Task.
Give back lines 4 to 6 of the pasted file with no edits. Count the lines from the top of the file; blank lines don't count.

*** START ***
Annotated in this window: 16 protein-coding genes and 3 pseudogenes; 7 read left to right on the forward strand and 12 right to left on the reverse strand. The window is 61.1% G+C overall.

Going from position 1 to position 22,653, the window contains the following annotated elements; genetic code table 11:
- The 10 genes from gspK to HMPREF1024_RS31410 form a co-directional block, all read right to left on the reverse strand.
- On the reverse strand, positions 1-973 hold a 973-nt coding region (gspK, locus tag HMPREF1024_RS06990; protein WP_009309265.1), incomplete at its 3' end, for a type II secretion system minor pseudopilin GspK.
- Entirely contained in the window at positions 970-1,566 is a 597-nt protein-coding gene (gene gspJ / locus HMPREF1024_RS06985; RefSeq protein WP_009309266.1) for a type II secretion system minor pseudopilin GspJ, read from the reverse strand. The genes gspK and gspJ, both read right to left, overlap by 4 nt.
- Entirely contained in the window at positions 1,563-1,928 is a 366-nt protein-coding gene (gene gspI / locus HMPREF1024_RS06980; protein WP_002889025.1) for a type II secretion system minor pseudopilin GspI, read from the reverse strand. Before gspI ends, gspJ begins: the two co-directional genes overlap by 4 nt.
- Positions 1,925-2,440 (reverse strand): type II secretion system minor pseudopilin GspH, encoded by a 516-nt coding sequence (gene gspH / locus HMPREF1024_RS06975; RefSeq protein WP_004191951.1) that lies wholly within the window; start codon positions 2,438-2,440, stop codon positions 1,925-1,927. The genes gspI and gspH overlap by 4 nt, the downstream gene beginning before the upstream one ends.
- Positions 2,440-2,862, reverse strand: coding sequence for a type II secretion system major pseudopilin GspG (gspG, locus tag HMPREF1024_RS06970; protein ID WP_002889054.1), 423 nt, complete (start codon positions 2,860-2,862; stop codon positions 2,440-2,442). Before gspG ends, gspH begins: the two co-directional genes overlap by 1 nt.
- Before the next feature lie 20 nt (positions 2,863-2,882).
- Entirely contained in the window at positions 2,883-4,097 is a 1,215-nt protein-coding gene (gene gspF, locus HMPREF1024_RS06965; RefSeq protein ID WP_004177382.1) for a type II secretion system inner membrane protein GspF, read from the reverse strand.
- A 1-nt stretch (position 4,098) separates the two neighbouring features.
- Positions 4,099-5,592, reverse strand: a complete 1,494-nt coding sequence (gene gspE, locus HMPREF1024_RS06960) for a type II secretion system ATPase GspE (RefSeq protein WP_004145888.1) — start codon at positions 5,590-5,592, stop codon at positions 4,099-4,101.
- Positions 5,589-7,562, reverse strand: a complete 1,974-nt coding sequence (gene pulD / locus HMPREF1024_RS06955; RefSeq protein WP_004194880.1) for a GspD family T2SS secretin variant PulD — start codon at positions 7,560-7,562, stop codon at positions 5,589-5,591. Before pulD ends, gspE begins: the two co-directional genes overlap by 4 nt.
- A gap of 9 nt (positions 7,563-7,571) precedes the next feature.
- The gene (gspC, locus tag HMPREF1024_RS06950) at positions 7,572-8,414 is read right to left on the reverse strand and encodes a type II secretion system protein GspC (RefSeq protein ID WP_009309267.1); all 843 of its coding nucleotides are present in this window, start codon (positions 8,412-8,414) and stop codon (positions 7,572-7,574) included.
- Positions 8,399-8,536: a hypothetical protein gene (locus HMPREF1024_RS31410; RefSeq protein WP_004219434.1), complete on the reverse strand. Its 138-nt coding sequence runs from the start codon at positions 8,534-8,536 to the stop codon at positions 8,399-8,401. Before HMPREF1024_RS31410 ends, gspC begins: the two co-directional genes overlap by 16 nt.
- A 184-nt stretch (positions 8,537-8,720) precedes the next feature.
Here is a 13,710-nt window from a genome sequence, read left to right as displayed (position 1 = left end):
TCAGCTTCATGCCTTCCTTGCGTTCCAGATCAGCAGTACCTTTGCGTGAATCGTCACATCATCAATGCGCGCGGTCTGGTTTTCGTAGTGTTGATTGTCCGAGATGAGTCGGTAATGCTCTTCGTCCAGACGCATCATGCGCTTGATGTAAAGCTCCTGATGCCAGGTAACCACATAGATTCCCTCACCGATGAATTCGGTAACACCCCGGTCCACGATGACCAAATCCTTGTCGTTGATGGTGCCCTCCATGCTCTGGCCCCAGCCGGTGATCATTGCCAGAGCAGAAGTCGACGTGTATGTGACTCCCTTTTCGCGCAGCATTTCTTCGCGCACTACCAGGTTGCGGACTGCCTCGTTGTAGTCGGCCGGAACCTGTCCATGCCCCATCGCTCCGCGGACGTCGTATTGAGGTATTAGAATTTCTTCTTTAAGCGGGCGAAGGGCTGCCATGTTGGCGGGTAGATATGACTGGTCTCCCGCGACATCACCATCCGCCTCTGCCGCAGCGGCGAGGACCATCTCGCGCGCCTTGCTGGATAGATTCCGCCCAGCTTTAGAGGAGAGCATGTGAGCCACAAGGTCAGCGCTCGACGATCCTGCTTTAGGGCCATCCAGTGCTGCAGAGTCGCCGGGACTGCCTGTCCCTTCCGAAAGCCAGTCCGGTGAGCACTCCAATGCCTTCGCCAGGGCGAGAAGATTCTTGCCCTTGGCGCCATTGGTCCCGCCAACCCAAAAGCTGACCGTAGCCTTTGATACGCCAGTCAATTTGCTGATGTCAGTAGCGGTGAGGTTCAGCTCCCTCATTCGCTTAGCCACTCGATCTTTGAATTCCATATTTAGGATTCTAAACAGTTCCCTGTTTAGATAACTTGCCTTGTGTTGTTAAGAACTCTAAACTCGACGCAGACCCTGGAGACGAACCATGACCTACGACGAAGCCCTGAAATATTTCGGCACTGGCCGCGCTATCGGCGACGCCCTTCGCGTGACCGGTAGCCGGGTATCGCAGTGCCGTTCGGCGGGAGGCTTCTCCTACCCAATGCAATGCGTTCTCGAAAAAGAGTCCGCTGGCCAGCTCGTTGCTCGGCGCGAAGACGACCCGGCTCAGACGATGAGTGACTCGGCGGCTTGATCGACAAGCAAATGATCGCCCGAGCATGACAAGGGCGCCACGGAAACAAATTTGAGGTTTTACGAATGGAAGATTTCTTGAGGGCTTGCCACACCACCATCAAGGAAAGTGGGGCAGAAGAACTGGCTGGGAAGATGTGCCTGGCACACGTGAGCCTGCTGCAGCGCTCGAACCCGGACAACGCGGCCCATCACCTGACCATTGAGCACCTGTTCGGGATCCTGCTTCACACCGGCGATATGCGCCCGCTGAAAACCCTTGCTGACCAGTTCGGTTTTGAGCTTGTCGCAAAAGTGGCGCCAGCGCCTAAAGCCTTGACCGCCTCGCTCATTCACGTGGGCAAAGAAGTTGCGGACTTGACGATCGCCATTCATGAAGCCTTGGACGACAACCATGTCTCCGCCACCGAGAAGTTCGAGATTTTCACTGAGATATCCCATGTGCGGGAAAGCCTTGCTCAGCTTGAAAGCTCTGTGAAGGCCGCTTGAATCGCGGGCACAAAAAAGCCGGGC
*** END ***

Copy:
- On the reverse strand, positions 1-973 hold a 973-nt coding region (gspK, locus tag HMPREF1024_RS06990; protein WP_009309265.1), incomplete at its 3' end, for a type II secretion system minor pseudopilin GspK.
- Entirely contained in the window at positions 970-1,566 is a 597-nt protein-coding gene (gene gspJ / locus HMPREF1024_RS06985; RefSeq protein WP_009309266.1) for a type II secretion system minor pseudopilin GspJ, read from the reverse strand. The genes gspK and gspJ, both read right to left, overlap by 4 nt.
- Entirely contained in the window at positions 1,563-1,928 is a 366-nt protein-coding gene (gene gspI / locus HMPREF1024_RS06980; protein WP_002889025.1) for a type II secretion system minor pseudopilin GspI, read from the reverse strand. Before gspI ends, gspJ begins: the two co-directional genes overlap by 4 nt.